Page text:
Guy Repeatedly Gets Sloppy Drunk Without Even Drinking Because His Stomach Turns Carbs Into Alcohol

Auto-Brewery Syndrome Mans Stomach Turns Carbs Into Alcohol


A 46-year-old man found himself arrested and in the hospital with a blood alcohol level of 200 mg/dL (the equivalent of having had 8 to 14 alcoholic drinks) and he hadn’t even been drinking!

Not that anyone at the hospital believed him, because how else does a 6-foot-2, 230-pound man achieve a blood alcohol level of 200 mg/dL?

“The hospital personnel and police refused to believe him when he repeatedly denied alcohol ingestion,” researchers of his condition wrote in a study.

Turns out the man was indeed telling the truth as he suffered from something called Auto-Brewery Syndrome, also known as Gut Fermentation Syndrome.

Unfortunately, he went undiagnosed long enough to suffer a fall while drunk resulting in intracranial bleeding.

Once again, while he was in the hospital for his head injury, his blood alcohol level went up to 400 mg/dL without imbibing, and again the medical staff didn’t believe him.

“Here too, the medical staff refused to believe that he did not drink alcohol despite his persistent denials,” researchers wrote.

Eventually, it was discovered that there was Saccharomyces cerevisiae (also known as brewer’s yeast) in the man’s stomach.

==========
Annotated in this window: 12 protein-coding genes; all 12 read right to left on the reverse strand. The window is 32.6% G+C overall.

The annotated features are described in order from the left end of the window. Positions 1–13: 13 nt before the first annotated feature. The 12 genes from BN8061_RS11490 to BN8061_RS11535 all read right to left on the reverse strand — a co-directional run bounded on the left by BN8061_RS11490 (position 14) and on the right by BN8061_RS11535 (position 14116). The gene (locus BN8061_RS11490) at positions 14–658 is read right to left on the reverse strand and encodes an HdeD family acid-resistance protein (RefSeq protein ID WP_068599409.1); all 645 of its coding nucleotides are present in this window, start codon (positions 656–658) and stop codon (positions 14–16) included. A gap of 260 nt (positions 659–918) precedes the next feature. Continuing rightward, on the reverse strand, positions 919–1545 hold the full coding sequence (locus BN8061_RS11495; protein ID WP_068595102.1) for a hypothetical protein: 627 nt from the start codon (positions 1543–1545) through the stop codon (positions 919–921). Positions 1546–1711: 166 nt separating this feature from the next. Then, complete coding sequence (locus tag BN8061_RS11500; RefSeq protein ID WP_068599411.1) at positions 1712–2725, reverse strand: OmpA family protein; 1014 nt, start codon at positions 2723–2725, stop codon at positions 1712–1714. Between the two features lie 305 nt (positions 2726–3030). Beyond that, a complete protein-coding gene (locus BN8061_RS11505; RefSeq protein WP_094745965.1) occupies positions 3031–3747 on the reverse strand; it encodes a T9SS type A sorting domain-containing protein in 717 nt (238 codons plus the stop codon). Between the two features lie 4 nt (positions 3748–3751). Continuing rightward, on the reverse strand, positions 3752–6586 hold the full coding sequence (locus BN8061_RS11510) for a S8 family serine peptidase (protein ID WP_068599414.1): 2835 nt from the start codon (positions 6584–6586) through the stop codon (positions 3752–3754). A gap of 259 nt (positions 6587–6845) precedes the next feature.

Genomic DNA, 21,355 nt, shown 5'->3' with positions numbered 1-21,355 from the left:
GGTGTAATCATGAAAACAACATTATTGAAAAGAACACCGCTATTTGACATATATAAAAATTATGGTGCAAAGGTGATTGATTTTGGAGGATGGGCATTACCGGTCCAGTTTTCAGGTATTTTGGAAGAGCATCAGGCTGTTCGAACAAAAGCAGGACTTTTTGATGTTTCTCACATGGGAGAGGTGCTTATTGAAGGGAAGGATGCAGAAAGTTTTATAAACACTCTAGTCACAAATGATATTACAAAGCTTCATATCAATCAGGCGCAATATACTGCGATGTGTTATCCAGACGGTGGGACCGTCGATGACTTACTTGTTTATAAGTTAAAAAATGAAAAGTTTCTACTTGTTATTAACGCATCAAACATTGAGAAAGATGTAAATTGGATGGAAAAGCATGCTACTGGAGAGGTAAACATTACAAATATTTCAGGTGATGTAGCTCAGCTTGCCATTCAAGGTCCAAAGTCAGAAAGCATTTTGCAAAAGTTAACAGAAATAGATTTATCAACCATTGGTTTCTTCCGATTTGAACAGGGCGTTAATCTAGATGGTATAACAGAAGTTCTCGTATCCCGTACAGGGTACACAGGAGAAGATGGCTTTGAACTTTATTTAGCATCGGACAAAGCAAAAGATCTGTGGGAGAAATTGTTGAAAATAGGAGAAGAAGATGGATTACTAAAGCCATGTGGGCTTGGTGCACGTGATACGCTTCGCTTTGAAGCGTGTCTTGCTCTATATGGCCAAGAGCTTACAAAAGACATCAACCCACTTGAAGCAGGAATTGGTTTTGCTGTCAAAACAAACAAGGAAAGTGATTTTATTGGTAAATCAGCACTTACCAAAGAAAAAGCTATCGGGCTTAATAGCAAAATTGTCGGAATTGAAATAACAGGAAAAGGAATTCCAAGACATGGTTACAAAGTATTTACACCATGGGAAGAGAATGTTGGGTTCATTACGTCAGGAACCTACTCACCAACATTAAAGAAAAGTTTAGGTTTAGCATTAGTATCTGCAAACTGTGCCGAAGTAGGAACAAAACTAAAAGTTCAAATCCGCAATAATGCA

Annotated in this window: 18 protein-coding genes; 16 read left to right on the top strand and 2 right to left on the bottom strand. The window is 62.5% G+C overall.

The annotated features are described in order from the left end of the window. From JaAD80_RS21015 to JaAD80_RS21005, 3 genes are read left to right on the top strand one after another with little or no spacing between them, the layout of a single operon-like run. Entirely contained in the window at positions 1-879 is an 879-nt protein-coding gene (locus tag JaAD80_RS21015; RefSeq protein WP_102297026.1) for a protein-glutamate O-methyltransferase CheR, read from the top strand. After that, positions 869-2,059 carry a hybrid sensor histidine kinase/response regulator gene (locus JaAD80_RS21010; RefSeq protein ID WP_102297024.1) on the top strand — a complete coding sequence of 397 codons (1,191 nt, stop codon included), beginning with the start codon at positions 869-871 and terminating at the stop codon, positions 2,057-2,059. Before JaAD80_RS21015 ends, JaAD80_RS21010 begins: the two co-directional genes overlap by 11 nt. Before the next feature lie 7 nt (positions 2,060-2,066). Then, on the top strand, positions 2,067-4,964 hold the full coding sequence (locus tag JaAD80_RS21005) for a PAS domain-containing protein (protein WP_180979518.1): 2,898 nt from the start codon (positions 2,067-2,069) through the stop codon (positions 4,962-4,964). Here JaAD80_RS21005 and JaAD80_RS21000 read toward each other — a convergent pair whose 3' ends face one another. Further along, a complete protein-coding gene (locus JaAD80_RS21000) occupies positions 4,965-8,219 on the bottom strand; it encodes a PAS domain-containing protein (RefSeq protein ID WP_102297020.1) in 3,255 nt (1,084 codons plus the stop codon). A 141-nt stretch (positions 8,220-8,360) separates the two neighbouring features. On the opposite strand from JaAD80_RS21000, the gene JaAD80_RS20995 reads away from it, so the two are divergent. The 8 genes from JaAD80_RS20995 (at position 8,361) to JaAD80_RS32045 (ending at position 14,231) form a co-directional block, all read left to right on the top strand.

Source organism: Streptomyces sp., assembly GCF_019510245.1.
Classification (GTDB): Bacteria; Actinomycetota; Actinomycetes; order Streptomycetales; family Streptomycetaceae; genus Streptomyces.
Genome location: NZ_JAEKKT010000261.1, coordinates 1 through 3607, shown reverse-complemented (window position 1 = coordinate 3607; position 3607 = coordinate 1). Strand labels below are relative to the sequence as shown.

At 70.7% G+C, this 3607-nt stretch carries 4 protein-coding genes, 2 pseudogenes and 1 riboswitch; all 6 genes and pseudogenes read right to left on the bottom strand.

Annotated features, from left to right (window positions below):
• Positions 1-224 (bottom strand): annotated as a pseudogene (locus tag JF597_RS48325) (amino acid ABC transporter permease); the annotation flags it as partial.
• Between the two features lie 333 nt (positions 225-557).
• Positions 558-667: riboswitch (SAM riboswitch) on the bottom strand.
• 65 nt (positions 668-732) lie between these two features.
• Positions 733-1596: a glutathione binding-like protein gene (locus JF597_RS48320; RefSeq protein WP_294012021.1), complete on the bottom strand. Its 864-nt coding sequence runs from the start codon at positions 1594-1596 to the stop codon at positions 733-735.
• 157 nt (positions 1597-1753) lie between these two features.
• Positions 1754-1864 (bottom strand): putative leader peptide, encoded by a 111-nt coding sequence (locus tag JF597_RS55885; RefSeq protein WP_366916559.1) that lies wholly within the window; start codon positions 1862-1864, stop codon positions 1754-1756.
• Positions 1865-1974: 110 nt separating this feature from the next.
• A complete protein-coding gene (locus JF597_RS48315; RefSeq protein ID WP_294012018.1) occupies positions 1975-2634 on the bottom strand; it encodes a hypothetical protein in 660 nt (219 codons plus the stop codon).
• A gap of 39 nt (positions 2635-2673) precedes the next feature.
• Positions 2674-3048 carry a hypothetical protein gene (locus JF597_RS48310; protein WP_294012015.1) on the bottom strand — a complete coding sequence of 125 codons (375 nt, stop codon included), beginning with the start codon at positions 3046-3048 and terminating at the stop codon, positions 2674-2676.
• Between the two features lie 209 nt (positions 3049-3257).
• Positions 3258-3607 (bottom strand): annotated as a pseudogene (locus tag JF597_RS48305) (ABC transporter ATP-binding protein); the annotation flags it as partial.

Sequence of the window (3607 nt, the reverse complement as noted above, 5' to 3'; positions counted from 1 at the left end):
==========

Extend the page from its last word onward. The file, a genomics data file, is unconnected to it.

Auto-Brewery Syndrome Stomach Turns Carbs Into Alcohol


According to the report, he had received antibiotic therapy (cephalexin) after suffering a traumatic thumb injury and for the next six years suffered from unexplained bouts of depression, “brain fog” and aggressive behavior.

After being treated with lorazepam and fluoxetine by his primary care physician and still not feeling relief, he was finally correctly diagnosed with Auto-Brewery Syndrome and treated with a combination of anti-fungal therapies and probiotics, which appears to have worked.

So after years of having law enforcement, medical professionals and even his family believing that he was a lying closet-drinker he is cured.

“We believe that our patient’s symptoms were triggered by exposure to antibiotics, which resulted in a change in his gastrointestinal microbiome allowing fungal overgrowth,” the study reads.

Now he can freely eat his pizza and drink his soda with some peace of mind.

“Approximately 1.5 years later, he remains asymptomatic and has resumed his previous lifestyle, including eating a normal diet while still checking his breath alcohol levels sporadically,” wrote the study’s authors.

[Science Alert]